Often a backdrop for many a city view, Europe plays host to some of the oldest, most famous and most photographed bridges in the world. Be it a picturesque little bridge crossing the canals of Amsterdam or Bruges, an important piece of architectural heritage, a touristic hotspot, an iconic landmark, a strategic crossing point from A to B or simply a feat of engineering brilliance, we’ve highlighted a select few of Europe’s most notable, sometimes lesser known and, in some cases, most special bridges, happily spanning the gap over untroubled waters.
The Pont des Arts or Passarelle des Arts is a pedestrian bridge in Paris, crossing the Seine between the Institut de France and the Palais du Louvre. Built under the reign of Napoleon I, the Pont des Arts was the first metal bridge in Paris, however due to bomb damage from two World Wars, not to mention multiple collisions by boats, the bridge was rebuilt in the early 1980s. Today, the bridge sometimes serves as an exhibition space for painters, artists and photographers, but what’s particular special is the number of padlocks attached to its railings, upon which romance-infused tourists have engraved their names, shut the lock and thrown the key into the Seine as a grand symbol of eternal love. It is the city of amour after all…
From the romance of Paris to functionality of the Scandinavians, the Öresund is Europe’s longest combined road and rail bridge and tunnel, connecting Sweden with Denmark. Stretching nearly 8km between Malmo and Copenhagen, the Öresund carries some 60,000 travellers daily was officially opened in 2000 when Crown Prince Frederik of Denmark and Crown Princess Victoria of Sweden met at the midway point of the bridge.
Today one of the most visited sites in Prague, the Charles Bridge was commissioned by the Czech King Charles IV in 1357. Completed at the beginning of the 15th century, the bridge served as an important trade route between Eastern and Western Europe, for it was the only way at that time of crossing the Vltava River. Connecting Prague’s Old Town with the Lesser Town, Malá Strana, Charles Bridge now serves as a pedestrian walkway and during the day it buzzes with street artists and musicians. We recommend however taking a romantic sunset stroll across, as it serves as the perfect vantage point for some incredible views over the city skyline.
Venice’s Rialto Bridge is the oldest of four bridges crossing the iconic Grand Canal and is without doubt high on the touristic checklist for any city break to La Serenissima. Dating back to the 16th century, the Rialto was a stopping point for large cargo ships which would unload silk and spices from the Orient and sell to merchants who travelled from across Italy and mainland Europe to trade. Today it teems with visitors from all four corners of the globe, browsing the small gift shops lining both sides of the bridge. A tourist trap maybe, however it endures as a Venetian architectural icon.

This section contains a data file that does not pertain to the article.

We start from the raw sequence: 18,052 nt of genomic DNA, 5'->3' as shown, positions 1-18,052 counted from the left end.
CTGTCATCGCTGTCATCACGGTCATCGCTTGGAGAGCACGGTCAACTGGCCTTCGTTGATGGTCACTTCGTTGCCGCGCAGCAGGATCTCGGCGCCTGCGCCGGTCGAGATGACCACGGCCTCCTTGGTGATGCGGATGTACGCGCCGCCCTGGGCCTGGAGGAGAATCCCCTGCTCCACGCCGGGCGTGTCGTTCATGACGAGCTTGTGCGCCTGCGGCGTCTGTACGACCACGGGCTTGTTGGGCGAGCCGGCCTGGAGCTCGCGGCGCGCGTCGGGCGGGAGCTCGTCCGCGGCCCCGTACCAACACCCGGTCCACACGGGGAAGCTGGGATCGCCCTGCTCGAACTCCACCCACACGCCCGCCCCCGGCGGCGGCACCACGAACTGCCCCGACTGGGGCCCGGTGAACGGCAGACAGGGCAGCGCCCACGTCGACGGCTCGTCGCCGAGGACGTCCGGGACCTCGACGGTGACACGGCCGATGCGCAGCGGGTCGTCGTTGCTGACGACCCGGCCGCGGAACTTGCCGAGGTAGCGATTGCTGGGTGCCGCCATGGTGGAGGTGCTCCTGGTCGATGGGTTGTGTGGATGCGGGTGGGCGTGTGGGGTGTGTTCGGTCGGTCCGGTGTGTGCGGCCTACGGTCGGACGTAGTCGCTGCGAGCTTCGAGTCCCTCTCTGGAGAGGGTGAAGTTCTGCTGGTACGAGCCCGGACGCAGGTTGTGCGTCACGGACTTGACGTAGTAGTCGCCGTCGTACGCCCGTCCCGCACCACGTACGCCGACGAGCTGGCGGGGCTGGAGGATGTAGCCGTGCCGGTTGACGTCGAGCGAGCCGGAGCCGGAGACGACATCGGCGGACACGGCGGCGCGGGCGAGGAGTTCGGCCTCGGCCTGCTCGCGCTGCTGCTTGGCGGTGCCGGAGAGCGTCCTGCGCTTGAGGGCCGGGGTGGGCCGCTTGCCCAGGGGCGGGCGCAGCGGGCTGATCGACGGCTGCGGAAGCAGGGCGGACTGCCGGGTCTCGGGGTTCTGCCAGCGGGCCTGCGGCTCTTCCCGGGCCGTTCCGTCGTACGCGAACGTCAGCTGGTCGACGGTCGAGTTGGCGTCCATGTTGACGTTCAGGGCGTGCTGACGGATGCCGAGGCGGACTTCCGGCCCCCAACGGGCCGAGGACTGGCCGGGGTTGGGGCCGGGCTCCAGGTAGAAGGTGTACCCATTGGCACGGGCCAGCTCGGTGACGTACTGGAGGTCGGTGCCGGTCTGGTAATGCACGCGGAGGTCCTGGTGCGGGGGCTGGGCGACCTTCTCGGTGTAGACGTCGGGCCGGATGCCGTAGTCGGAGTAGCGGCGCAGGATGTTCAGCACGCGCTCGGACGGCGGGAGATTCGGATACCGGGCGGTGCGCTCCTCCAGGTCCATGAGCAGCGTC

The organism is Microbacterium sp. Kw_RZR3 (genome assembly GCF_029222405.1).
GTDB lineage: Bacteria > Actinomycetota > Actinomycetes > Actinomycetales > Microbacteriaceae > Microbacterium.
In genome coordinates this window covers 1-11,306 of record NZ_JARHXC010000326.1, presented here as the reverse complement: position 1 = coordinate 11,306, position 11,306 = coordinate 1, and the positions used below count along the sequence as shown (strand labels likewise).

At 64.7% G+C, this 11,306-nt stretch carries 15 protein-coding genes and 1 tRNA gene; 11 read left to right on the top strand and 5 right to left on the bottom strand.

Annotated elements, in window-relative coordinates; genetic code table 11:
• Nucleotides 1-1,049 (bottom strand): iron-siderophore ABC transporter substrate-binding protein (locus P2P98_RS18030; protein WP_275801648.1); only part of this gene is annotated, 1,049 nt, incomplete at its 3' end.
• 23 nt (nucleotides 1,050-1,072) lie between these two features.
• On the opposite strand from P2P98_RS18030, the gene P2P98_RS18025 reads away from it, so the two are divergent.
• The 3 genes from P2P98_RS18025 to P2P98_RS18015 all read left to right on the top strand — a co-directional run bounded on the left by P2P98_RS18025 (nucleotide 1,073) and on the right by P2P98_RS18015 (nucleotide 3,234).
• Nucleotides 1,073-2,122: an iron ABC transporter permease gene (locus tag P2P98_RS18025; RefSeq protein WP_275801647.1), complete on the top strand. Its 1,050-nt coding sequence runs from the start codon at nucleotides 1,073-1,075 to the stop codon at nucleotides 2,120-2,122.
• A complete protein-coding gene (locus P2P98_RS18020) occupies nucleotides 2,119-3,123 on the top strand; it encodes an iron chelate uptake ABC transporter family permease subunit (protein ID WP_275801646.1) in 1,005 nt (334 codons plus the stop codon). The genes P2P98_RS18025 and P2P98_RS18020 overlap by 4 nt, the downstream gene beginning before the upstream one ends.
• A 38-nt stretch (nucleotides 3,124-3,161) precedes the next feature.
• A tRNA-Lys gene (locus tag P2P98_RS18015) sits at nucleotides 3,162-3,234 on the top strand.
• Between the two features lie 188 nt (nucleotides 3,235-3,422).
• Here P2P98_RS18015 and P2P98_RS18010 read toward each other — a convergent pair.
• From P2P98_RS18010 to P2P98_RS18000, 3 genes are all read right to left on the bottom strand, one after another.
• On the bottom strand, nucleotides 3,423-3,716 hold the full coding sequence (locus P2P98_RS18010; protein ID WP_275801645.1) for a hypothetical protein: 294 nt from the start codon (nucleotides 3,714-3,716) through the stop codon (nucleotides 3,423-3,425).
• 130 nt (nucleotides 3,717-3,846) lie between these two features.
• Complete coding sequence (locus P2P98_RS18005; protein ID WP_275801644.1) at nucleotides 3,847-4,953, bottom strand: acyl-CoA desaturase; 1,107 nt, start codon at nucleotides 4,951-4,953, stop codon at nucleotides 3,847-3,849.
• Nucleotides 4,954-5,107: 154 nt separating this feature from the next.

The only Florentine bridge to survive World War II, the Ponte Vecchio, like Venice’s Rialto, is one of Florence’s most iconic landmarks. Straddling the Arno River, the Ponte Vecchio is lined with shops, commonplace during the Medici era, yet the original butchers have long been replaced with jewellery sellers, art dealers and tourist souvenir shops. It’s also renowned for the Vasari Corridor, an enclosed passageway running from the Uffizi across the Ponte Vecchio to the Palazzo Pitti, commissioned in the 16th century by the Grand Duke Cosimo de Medici.
Last but not least, we couldn’t not mention the gorgeous Chapel Bridge in Lucerne, a 204-metre covered wooden bridge (the oldest in Europe) spanning the Reuss River. Constructed in the 14th century with the aim of protecting the city from attack, the bridge, along with the Musagg Wall and the octagonal Water Tower (formerly a records office, city treasury and prison), formed part of the inner city fortifications. Destroyed by fire in 1993, it was speedily and faithfully rebuilt, and today remains one of Switzerland’s most popular, picturesque and photographed tourist attractions.